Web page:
With Russia's direct military involvement in the Syrian campaign against ISIS, there are increasing concerns that the radical Islamist organization might export terrorism to Russia.

Aslan Baisultanov, a man suspected of plotting a terrorist attack in Moscow, stands in a defendants' cage in a court room in Moscow, Russia, Tuesday, Oct. 13, 2015. Security officials said the suspects arrested Sunday were trained by the Islamic State group and had planned a terror attack on the Moscow public transport system. Photo: AP

As Russia steps up its military campaign in Syria, reports are beginning to circulate in the national media about the heightened risks for a terrorist attack on Russian soil.

For example, on Oct. 11 the National Anti-Terrorist Committee (NAC) announced the arrest of a terrorist cell in Moscow allegedly planning an attack in the Russian capital. During the arrest, security forces discovered and defused an improvised explosive device (IED). Speaking at a visiting session of the NAC in Nalchik on Oct. 12, Federal Security Service (FSB) Director Alexander Bortnikov remarked that, “20 terror attacks had been averted in the past year.”

This latest incident involved the detention in Moscow of a group of Russian citizens, all members of the international terrorist organization Islamic State of Iraq and the Greater Syria (ISIS). They are accused of plotting IED attacks on public transport facilities. Among the detainees was Baysultanov, who had arrived from Syria to mastermind the operation.

The export of terrorism from Syria onto Russia soil by ISIS-trained and combat-hardened Russian citizens is not some distant threat. According to experts, the return of foot soldiers from Islamic hotspots will cause further radicalization of Muslims in Russia.

A similar phenomenon occurred in Saudi Arabia and other Arab countries when members of the mujahedeen returned to their home countries after the war against the Soviet Union in Afghanistan, bringing with them absolute intolerance of any ideology other than their own.

Besides the ideological component, one must consider the economic and financial factors at play. The simple truth is that terrorism can ensure a comfortable future.

In fact, in today’s world terrorism is rapidly becoming a well-paid, in-demand profession. To date, the Russian security services are aware of 2,719 Russian citizens fighting for ISIS.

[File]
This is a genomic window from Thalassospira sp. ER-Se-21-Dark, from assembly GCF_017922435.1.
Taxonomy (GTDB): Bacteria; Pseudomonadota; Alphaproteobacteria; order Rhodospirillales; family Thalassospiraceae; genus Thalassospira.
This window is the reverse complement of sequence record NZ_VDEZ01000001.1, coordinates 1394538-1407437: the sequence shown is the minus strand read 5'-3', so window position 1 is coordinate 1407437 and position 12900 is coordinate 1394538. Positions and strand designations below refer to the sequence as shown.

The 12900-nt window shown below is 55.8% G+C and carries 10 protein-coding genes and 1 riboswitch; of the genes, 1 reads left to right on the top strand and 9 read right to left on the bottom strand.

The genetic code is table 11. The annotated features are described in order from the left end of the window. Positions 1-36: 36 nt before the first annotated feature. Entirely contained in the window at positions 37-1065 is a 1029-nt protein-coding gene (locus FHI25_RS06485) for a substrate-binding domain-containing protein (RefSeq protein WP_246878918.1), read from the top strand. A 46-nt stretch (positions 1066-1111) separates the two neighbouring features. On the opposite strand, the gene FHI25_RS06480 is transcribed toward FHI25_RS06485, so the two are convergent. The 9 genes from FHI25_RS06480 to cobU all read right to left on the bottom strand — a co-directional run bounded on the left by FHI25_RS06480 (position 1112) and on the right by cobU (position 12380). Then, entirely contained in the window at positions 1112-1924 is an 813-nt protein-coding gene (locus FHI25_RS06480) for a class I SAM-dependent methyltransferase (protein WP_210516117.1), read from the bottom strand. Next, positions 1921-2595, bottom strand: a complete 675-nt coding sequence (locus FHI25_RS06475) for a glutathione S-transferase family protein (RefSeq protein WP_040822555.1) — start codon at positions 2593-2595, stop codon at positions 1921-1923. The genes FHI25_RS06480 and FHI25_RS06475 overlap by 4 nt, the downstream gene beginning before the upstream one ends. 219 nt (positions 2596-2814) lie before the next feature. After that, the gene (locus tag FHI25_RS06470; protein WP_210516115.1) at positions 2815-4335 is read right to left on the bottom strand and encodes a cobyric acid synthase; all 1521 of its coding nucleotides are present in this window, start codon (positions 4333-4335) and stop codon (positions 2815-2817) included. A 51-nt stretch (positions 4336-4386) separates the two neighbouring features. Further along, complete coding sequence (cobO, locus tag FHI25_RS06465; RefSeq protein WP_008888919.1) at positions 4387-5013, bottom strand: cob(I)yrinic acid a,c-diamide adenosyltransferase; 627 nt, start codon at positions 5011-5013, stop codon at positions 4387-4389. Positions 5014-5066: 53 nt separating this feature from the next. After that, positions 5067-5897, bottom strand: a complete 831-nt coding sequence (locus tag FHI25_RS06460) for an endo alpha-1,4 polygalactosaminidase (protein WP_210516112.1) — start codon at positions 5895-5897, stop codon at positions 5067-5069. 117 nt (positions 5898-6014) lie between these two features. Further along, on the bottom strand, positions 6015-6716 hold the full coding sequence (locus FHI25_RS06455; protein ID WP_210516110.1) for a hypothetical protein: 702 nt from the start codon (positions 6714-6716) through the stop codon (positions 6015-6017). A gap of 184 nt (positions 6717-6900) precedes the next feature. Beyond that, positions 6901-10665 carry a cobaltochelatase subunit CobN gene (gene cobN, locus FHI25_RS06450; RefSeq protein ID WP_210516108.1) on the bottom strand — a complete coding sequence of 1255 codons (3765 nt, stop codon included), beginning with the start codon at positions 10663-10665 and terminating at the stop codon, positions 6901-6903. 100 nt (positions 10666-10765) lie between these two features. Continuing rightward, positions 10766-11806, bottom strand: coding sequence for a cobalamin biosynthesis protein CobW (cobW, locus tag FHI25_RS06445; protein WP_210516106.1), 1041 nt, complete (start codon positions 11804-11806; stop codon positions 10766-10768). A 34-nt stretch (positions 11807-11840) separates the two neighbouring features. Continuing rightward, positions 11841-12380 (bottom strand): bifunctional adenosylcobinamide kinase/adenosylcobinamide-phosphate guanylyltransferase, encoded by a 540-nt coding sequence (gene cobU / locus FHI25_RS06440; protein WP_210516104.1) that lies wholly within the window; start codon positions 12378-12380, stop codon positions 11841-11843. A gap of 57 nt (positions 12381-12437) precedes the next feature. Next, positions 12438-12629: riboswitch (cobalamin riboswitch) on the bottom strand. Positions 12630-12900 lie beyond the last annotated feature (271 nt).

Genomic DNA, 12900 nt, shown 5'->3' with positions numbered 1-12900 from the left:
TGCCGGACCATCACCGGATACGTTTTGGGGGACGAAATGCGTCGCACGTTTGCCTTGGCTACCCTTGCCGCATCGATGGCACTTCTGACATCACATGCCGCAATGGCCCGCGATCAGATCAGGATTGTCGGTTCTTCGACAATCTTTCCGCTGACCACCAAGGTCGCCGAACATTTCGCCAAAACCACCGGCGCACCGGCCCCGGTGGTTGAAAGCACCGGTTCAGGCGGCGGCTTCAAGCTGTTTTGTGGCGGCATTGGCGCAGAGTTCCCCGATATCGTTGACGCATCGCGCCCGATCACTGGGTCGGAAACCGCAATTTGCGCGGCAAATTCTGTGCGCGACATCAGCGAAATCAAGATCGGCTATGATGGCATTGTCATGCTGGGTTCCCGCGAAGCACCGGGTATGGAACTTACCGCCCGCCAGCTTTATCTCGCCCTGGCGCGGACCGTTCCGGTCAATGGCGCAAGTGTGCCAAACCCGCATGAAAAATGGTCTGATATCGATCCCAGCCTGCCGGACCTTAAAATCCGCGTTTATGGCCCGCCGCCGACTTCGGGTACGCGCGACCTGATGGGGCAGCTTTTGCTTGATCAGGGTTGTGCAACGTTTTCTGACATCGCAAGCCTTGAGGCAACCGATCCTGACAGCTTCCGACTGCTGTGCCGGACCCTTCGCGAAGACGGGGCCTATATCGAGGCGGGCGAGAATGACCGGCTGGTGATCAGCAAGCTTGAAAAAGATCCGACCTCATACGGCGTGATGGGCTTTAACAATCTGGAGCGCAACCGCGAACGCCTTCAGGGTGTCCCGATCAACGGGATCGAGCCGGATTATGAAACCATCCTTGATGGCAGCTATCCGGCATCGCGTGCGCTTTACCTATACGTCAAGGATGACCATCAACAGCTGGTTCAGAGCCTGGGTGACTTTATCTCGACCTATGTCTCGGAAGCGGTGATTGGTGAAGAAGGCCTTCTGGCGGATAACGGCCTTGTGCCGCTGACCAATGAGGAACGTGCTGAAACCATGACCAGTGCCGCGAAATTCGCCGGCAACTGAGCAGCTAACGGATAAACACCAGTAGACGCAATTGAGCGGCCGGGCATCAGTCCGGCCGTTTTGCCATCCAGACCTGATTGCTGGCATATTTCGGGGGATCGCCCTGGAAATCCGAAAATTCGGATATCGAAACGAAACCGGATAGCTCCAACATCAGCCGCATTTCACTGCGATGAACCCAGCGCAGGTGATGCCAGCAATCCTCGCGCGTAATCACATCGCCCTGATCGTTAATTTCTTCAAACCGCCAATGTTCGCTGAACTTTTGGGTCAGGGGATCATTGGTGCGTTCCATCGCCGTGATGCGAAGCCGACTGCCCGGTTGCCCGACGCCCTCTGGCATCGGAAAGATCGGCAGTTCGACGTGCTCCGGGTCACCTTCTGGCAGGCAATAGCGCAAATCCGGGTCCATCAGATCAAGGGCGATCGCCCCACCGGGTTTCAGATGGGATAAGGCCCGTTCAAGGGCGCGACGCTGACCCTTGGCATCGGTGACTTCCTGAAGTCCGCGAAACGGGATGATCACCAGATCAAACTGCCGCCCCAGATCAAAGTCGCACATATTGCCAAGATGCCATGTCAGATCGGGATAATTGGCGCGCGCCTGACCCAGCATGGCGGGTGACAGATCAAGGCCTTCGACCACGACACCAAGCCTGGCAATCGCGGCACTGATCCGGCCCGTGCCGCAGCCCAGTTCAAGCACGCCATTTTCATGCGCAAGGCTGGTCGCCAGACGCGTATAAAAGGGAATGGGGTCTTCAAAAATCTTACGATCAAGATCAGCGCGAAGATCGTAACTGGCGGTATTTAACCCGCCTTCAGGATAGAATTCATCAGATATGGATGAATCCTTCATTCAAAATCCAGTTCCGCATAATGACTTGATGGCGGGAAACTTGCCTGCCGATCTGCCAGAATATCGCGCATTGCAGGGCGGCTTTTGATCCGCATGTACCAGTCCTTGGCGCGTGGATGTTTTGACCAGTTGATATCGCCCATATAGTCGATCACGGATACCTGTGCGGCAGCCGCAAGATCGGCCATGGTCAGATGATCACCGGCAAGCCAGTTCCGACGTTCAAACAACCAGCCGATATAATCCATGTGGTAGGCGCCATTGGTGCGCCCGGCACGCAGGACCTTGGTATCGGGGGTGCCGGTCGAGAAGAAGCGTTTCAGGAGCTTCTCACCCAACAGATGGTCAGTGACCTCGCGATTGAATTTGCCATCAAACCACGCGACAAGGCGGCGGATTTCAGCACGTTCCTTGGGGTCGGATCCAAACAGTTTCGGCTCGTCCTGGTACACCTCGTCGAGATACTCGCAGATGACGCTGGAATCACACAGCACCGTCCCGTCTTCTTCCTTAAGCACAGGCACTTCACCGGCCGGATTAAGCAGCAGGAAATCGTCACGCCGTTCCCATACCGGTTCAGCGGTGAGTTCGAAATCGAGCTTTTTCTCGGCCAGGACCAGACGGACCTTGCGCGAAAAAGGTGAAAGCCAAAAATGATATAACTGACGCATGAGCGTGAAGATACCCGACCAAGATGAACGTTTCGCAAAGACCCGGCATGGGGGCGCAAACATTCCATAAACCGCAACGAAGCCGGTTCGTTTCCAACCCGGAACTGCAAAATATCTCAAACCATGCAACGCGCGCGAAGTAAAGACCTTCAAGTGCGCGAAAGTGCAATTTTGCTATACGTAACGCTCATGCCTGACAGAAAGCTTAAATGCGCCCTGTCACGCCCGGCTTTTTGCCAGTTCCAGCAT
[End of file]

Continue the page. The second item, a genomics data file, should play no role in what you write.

Governments, however, are often guilty of double standards, pursuing policies that simultaneously “weaken countries where terrorists reside, while creating the conditions for those very terrorists to thrive.”

National security experts today are doubly active, since the new reality is that Russian citizens returning from hot spots are being used to inspire anti-government movements and terrorist operations.

Mokhmad Mezhidov, a man suspected of plotting a terrorist attack in Moscow, sits in a defendants' cage in a court room in Moscow, Russia, Tuesday, Oct. 13, 2015. Security officials said the suspects arrested Sunday were trained by the Islamic State group and had planned a terror attack on the Moscow public transport system. Photo: AP

Moreover, the leader of ISIS, Abu Bakr al-Baghdadi, has declared himself the supreme caliph and stated that the main enemies of ISIS are the United States and Russia. This, alongside other factors, was the cue for Russia’s aerial operation against terrorist bases used for training and ideological purposes.

The ISIS leadership is bound to respond [this week it declared a jihad against Russia — Editor’s note]. The events of Oct. 11 in Moscow, and the 20 thwarted attacks this year, are proof of that.

The number of attempted terror attacks in Russia is set to rise, and not only in the major cities. The security services and law enforcement agencies will undoubtedly beef up their operations as a consequence.

But leaders of the anti-terrorist campaign on the ground, i.e. regional governors, should also be concerned, since for them preventative anti-terror activity is often a formality. But in war (and the fight against terrorism certainly is a war) there are no formalities, and the 2,719 (or more) Russian citizens in ISIS are nothing other than a fifth column.

What’s more, despite not being openly conducted, such activity encourages various international players to step up their claims against Russia, no matter how far-fetched they might be and regardless of the fact that “terrorism is a threat to all countries even outside the ISIS context.

The opinion of the author may not necessarily reflect the position of Russia Direct or its staff.